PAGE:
Invariably the first question people ask when they find out I’m a journalist is who is the most famous person I’ ve ever interviewed. When I give them an answer—George Clooney, Tony Blair and Beyonce usually elicit the biggest “oohs”—the follow up is, “Were you nervous?” And the answer is pretty much always, not really. Why? Well I tell people it’s because I am a professional and interviewing people is an integral part of the job description. But honestly it’s because over the years I have developed a strategy to control my nerves when interviewing war criminals, politicians, celebrities and everyone in between; just as the butterflies start flying I remind myself, “Yeah, but s/he isn’t Bono.”
I’ve always said that I can retire once I have interviewed Bono—or Edge, Larry or Adam—as that would be the culmination of my career. There would be no where else to go, no other sights to set because –and I admit this unabashedly—U2 have had a seminal and profound influence on my life. Growing up in Flint, Michigan in the 1980s was a culturally stifling place but thanks in part to MTV I realized there was a whole exciting world that lay outside the borders of my mitten-shaped state. I’ll never forget in 1984 the first time I saw the sepia video (U2 fans will remember there were two) for “Pride (In the Name of Love)” –the guitar riffs were tight and the persuasive passion with which Bono sang tapped something deep inside me that had never been reached before. Somehow these four Irishmen seemed to understand my perceived alienation and insecurities and for a hormonal teenager that was like word from God that I was not in this all alone.
From that first beat on, it was all about U2. I saved up my allowance to get a subscription to their fanclub magazine (it was called “Propaganda”, which is how I first learned what that word meant) and I conversed with other fans across the globe through fanzines and letters; I was an early believer in the power of globalization. Alternative music was not cool in the mid-1980s (at least not in the Midwestern high schools of America) and I remember having a huge argument with a girl in my French class when, in early 1987 before “The Joshua Tree” came out, she told me U2 were, “weird and boring.” Three months later she was on the bandwagon, strutting around school in one of their Joshua concert t-shirts. All of a sudden my band, my boys from Dublin who had connected with me on this primal level, were everyone’s favorite band. They were on the cover of Time, Rolling Stone—my secret was out and everyone wanted to be a fan. If U2 were a stock I could have made a fortune as an early investor on the American market.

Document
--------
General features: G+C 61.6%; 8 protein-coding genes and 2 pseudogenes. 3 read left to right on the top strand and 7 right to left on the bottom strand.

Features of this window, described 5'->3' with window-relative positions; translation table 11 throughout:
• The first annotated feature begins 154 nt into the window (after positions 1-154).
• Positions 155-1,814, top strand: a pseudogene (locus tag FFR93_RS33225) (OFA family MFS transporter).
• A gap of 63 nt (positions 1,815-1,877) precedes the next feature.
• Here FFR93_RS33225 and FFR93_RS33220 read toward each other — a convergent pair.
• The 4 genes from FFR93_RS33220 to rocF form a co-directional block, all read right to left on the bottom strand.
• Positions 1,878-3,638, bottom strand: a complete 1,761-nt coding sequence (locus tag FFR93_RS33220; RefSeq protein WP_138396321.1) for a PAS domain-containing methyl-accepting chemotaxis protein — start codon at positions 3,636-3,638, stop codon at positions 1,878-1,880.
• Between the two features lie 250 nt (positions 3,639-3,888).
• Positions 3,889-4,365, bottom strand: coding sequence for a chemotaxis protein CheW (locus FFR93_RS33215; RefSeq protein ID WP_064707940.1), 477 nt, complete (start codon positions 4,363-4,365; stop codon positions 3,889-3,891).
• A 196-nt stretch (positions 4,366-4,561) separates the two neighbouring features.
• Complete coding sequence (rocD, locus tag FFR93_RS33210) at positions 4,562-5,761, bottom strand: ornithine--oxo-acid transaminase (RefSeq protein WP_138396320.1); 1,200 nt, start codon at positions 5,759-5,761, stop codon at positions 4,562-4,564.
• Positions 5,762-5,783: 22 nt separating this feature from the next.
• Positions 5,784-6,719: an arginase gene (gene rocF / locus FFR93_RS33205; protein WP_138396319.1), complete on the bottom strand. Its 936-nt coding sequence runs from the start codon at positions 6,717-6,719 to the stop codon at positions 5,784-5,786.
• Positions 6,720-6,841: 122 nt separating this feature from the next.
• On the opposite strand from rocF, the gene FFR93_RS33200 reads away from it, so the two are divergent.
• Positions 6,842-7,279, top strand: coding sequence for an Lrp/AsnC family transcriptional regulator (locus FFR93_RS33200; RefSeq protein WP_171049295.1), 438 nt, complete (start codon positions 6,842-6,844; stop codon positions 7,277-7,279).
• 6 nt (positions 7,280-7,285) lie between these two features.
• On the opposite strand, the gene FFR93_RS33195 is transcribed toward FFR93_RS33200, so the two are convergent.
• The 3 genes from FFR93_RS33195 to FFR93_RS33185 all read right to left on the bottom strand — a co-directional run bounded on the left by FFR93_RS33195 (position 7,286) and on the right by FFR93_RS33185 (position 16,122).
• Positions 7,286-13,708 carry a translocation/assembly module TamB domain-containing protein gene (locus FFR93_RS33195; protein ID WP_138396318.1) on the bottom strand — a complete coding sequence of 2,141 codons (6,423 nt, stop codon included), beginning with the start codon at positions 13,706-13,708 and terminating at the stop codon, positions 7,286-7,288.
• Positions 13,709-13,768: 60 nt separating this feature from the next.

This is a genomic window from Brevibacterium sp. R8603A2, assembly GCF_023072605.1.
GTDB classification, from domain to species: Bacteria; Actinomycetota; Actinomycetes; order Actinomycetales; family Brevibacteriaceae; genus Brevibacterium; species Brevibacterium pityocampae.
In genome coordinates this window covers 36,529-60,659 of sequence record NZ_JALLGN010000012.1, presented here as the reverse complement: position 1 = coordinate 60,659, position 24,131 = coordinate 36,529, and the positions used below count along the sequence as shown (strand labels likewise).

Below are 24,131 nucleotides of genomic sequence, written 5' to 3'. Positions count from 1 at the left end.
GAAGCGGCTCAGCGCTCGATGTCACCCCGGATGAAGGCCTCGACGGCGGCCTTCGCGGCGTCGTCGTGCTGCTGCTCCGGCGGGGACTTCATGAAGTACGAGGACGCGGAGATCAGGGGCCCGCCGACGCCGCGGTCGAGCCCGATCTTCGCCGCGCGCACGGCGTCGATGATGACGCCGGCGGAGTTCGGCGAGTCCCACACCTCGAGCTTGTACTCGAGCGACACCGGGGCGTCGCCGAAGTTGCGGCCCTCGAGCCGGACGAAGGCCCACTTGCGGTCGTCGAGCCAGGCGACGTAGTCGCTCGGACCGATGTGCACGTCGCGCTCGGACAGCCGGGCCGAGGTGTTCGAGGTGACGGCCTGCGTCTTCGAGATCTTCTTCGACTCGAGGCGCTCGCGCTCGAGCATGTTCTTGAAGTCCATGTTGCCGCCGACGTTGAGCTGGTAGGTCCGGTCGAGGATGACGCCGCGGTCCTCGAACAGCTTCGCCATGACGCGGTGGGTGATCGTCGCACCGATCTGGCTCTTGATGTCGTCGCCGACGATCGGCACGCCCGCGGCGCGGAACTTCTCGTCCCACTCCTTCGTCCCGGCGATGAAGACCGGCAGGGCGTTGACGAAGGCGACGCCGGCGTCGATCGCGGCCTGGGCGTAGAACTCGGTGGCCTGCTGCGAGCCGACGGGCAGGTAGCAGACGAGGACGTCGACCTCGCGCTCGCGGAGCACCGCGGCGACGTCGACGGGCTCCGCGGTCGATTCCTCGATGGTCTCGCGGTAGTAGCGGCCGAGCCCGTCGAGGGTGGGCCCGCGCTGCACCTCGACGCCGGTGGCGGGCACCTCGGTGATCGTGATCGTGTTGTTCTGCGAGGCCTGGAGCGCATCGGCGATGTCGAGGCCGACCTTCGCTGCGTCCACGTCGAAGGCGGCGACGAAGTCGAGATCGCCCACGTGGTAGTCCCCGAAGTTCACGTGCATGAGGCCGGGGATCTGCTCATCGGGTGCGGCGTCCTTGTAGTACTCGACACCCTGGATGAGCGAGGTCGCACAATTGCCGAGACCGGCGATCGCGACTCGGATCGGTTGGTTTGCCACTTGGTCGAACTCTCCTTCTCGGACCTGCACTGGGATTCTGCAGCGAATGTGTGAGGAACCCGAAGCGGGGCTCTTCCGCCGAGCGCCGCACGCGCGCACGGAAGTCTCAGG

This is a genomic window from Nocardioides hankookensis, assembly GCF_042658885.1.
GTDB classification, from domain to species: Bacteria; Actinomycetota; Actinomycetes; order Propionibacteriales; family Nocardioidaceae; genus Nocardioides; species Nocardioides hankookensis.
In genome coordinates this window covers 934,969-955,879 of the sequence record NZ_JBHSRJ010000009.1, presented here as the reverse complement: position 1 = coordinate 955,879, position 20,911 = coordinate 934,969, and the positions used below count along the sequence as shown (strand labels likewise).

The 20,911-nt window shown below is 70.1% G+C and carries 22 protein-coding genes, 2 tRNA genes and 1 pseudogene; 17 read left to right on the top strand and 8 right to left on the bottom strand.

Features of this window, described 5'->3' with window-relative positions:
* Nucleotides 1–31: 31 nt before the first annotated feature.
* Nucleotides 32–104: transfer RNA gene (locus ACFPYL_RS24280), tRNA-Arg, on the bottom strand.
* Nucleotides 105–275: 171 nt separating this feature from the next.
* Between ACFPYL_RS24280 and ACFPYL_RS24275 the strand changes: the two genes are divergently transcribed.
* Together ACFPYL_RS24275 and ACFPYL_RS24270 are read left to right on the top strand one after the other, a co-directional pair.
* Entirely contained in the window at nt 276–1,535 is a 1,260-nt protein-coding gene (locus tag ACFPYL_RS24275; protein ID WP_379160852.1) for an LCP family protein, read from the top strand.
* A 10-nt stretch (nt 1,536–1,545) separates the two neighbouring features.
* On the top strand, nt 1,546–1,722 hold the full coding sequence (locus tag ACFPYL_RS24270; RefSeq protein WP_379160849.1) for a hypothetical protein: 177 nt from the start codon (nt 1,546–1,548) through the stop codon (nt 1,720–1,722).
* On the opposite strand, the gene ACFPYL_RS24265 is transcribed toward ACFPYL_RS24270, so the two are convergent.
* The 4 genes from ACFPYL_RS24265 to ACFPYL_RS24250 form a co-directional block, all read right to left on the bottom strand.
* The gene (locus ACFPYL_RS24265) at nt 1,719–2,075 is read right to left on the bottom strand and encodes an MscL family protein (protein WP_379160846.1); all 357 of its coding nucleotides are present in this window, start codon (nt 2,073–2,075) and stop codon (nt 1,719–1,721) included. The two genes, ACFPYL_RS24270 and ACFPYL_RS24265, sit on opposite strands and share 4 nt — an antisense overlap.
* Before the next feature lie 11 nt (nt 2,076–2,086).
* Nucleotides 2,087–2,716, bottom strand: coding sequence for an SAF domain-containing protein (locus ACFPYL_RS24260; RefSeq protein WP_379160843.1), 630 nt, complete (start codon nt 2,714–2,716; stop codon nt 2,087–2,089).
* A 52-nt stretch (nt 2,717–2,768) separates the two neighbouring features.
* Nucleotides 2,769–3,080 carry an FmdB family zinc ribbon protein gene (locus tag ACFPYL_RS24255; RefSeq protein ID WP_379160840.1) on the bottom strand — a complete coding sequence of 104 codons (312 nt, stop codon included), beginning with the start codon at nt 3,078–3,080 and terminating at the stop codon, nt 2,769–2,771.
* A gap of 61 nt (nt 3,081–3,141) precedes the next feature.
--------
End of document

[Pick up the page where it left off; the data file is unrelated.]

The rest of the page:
My heart broke when my parents forbade me from going to see them in Detroit during the Joshua Tree tour. But since then I have seen them from Philadelphia to Paris and places in between. I dressed up as Bono to compete for my sorority in “Mock Rock”, in 1992 I made the must-do pilgrimage to Dublin during my junior year abroad to visit their recording studio and later that year stood in the front row at their concert in Detroit screaming “I love you Adam” for pretty much the whole show. (I still fancy him!) My senior year in college I wrote a paper for my philosophy of art class comparing Anton Corbijn’s video for “One” and Pablo Picasso’s “Three Dancers”—it must have been persuasive because I got an A.
U2’s line has continually been about people becoming informed and involved through their music—something that I took to heart and probably is a reason why I tend to be drawn to stories focused around humanitarian issues. I founded a chapter of Amnesty International in my high school because U2 supported the charity. I became interested in “The Troubles” (and later even started a Masters’ in Irish history that I never completed) in part because of the lyrics to “Sunday Bloody Sunday.” My deep interest in the Balkans started after reading that each night during their Zooropa tour they had a satellite link to Sarajevo where citizens living under siege would tell the audience about daily life in a war zone.
So after all this, why have I yet to not interview U2 ? Good question. When I worked on staff at Newsweek I periodically put in requests for interviews with Bono—to talk about his music, his work on debt relief—but the line was either that he felt overexposed in the media or that the band were taking a break from interviews. Weirdly I have had several six degrees of U2 moments: I spoke with Paul McGuinness (their manager) for a cover story about Bono in 1999, I interviewed Bono’s wife, Ali Hewson, for a feature about the couple’s eco-clothing line Edun (she invited me to travel with her to Lesotho to visit their factory but Newsweek said I couldn’t go—I was crushed.) My best friend’s ex-boyfriend used to handle Bono’s press for the One campaign, another friend’s dad has advised him on debt issues and my former flatmate interviewed him in Dublin for People and got me his autograph, which hangs in my utility closet.
But I am not giving up just yet. I have already put in for an interview with them this summer during the European leg of their concert tour—I have tickets to see them in Dublin, London and Poland—so I’m holding out hope that this time it will happen. And if it does the 37 year-old me will be professional, articulate and composed—but the 16 year-old who still lives inside me will be screaming and punching the air in unadulturated glee.